TypeError: can only concatenate str (not "bytes") to str

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Borislav Hadzhiev

Last updated: Apr 20, 2022

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TypeError: can only concatenate str (not "bytes") to str #

The Python "TypeError: can only concatenate str (not "bytes") to str" occurs when we try to concatenate a string and a bytes object. To solve the error, decode the bytes object into a string before concatenating the strings.

typeerror can only concatenate str not bytes to str

Here is an example of how the error occurs.

main.py
my_str = 'hello ' my_bytes = b'James Doe' # ⛔️ TypeError: can only concatenate str (not "bytes") to str result = my_str + my_bytes
We tried to use the addition (+) operator to concatenate a string and a bytes object which caused the error.

The values on the left and right-hand sides need to be of compatible types.

One way to solve the error is to convert the bytes object to a string.

main.py
my_str = 'hello ' my_bytes = b'James Doe' result = my_str + my_bytes.decode('utf-8') print(result) # 👉️ 'hello James Doe'

The bytes.decode method returns a string decoded from the given bytes. The default encoding is utf-8.

Alternatively, you can encode the string to a bytes object.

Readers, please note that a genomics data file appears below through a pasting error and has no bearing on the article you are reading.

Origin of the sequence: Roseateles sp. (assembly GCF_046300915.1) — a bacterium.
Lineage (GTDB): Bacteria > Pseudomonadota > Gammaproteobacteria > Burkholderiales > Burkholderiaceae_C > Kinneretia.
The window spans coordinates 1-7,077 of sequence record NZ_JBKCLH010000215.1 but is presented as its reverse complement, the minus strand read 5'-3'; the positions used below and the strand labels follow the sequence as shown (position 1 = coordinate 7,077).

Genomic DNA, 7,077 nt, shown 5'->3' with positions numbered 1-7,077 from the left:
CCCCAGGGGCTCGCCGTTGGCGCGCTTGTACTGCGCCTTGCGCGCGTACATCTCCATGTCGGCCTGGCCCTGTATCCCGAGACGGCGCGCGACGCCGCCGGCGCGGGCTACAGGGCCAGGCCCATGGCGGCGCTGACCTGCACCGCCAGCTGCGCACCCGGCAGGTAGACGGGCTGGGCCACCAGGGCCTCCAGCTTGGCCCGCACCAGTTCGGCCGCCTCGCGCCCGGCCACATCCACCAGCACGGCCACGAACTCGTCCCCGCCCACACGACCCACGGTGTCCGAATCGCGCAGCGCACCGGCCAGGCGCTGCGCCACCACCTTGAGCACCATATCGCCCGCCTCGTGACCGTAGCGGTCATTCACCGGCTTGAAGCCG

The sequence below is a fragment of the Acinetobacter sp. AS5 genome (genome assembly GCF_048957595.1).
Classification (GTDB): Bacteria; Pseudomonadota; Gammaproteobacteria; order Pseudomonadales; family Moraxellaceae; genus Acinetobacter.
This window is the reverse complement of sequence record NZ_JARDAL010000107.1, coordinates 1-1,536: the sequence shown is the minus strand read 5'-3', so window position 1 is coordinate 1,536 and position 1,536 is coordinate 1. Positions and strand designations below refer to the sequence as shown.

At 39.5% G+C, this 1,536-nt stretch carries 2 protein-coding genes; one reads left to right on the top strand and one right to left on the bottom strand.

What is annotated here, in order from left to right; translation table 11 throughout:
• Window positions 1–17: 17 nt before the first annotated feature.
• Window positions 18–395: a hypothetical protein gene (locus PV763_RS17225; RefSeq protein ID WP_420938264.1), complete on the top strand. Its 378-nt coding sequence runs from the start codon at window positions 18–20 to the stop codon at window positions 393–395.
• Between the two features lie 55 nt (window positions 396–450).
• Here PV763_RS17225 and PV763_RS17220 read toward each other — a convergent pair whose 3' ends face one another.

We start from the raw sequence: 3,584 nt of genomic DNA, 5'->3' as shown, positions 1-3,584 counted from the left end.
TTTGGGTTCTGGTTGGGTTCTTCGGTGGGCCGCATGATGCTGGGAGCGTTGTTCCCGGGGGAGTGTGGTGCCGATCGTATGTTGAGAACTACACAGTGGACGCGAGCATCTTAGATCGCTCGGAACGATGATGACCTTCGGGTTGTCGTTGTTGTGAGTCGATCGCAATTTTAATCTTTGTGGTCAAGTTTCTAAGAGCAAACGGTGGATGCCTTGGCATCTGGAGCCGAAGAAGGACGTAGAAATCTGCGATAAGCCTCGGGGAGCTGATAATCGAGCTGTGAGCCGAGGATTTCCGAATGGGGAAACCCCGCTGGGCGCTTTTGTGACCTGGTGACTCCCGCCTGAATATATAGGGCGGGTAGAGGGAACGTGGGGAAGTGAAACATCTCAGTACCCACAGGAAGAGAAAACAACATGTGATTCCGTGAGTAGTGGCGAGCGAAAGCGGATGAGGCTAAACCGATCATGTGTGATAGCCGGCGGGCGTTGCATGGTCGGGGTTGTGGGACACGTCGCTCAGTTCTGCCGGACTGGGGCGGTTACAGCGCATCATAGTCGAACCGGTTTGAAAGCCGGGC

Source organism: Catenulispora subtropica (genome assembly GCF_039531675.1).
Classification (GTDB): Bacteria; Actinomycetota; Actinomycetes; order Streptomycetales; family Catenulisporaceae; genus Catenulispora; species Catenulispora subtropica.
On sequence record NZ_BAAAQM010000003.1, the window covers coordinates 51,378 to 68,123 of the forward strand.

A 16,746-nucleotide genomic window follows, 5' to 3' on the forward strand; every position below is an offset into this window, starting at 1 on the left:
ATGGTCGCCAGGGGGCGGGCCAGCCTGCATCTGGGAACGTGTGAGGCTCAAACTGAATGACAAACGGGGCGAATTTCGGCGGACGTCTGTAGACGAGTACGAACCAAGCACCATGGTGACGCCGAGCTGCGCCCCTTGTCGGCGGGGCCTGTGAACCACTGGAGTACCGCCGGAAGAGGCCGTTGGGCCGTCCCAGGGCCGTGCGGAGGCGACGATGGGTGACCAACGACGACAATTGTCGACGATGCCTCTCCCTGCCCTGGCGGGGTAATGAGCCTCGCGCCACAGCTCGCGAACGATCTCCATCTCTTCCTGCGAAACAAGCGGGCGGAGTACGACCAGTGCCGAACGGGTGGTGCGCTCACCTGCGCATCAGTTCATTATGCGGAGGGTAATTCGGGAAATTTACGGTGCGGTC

main.py
my_str = 'hello ' my_bytes = b'James Doe' result = my_str.encode('utf-8') + my_bytes print(result) # 👉️ b'hello James Doe'

The str.encode method returns an encoded version of the string as a bytes object. The default encoding is utf-8.

Either way, you have to make sure that the values on the left and right-hand side of the addition (+) operator are of compatible types (e.g. two strings).

Once you convert the bytes object to a string, you can use formatted string literals.

main.py
my_str = 'hello' # 👇️ decode bytes to str my_bytes = b'James Doe'.decode('utf-8') result = f'{my_str} {my_bytes}' print(result) # 👉️ "hello James Doe"
Formatted string literals (f-strings) let us include expressions inside of a string by prefixing the string with f.

Make sure to wrap expressions in curly braces - {expression}.

If you aren't sure what type a variable stores, use the built-in type() class.

main.py
my_str = 'hello' print(type(my_str)) # 👉️ <class 'str'> print(isinstance(my_str, str)) # 👉️ True my_bytes = b'James Doe' print(type(my_bytes)) # 👉️ <class 'bytes'> print(isinstance(my_bytes, bytes)) # 👉️ True

The type class returns the type of an object.

The isinstance function returns True if the passed in object is an instance or a subclass of the passed in class.

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